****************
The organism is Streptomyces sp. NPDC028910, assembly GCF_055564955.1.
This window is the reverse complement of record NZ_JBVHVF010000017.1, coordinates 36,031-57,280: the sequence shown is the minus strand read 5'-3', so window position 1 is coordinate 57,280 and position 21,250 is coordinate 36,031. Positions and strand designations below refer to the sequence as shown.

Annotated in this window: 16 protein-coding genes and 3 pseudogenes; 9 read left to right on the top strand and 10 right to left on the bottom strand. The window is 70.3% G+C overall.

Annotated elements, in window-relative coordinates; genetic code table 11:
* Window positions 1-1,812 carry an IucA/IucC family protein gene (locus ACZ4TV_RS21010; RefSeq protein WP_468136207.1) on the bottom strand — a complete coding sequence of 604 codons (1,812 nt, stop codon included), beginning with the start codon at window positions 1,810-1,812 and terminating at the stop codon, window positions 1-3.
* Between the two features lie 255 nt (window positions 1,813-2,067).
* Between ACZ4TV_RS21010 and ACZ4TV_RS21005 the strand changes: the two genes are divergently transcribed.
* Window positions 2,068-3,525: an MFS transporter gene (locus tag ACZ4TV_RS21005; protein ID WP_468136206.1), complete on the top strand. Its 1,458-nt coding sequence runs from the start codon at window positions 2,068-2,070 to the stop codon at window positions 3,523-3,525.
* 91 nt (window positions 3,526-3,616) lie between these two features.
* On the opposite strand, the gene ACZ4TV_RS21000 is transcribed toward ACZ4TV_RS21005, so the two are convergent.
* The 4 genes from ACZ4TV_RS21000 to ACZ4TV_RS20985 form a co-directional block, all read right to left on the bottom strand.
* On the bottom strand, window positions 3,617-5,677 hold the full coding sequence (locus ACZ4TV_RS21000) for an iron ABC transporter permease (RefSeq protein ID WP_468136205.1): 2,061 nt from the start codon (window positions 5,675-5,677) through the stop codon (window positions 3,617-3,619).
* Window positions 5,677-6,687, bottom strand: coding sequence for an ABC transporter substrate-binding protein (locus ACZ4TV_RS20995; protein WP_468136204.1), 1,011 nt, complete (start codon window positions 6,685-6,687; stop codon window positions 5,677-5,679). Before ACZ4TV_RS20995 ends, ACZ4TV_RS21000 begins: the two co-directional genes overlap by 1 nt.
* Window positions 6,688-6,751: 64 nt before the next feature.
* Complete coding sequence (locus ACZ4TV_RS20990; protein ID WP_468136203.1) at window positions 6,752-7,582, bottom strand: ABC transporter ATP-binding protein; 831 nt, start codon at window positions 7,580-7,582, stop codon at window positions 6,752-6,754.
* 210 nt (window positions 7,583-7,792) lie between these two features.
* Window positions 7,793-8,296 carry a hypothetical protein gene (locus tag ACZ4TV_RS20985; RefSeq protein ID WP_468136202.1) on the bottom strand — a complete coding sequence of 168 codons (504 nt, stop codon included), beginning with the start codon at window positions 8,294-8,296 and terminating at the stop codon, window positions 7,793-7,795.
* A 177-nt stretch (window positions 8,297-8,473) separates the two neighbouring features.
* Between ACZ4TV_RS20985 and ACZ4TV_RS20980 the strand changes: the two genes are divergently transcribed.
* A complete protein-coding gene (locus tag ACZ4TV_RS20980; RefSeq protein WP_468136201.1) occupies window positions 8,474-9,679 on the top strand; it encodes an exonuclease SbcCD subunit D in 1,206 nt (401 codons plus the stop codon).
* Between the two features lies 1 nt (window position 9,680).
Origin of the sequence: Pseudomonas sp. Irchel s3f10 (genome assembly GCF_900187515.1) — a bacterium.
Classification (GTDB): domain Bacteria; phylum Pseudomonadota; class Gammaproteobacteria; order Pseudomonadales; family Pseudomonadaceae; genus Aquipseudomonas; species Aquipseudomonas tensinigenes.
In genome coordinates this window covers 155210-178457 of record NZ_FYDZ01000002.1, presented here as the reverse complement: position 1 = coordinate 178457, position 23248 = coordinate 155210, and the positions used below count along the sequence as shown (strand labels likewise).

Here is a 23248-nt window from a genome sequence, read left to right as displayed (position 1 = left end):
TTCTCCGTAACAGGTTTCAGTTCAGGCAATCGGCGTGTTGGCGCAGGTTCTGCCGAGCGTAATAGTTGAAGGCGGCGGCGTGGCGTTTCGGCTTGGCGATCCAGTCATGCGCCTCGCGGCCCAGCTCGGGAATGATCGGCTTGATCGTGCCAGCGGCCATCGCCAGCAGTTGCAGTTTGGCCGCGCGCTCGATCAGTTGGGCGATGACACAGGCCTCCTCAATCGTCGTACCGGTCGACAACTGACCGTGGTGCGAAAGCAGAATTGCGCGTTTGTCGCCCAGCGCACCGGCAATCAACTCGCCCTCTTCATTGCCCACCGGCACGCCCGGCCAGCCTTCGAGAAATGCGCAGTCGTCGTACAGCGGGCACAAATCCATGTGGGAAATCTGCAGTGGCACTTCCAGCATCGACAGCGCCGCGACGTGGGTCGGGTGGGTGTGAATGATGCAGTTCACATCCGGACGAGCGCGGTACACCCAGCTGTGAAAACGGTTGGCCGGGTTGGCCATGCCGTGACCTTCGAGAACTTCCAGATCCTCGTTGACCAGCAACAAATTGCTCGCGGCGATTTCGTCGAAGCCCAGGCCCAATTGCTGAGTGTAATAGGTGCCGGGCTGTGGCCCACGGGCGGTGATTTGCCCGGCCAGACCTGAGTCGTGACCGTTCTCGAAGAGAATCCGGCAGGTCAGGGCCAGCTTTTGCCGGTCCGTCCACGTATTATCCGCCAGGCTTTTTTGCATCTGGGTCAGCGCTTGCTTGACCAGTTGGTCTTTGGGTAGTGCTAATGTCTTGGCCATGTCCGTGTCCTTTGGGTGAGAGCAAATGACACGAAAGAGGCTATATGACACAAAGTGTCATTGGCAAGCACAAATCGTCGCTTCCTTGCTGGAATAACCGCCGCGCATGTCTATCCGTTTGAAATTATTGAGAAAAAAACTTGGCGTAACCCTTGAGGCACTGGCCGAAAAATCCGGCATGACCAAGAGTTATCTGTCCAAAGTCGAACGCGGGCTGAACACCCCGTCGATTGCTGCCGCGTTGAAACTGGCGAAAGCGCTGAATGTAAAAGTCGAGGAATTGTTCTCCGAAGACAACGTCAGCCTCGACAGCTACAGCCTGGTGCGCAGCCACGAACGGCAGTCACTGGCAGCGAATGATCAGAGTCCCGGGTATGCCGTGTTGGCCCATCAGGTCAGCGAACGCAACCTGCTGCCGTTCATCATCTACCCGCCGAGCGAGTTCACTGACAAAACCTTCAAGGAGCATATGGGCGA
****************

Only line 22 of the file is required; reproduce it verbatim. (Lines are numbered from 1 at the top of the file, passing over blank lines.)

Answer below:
Origin of the sequence: Pseudomonas sp. Irchel s3f10 (genome assembly GCF_900187515.1) — a bacterium.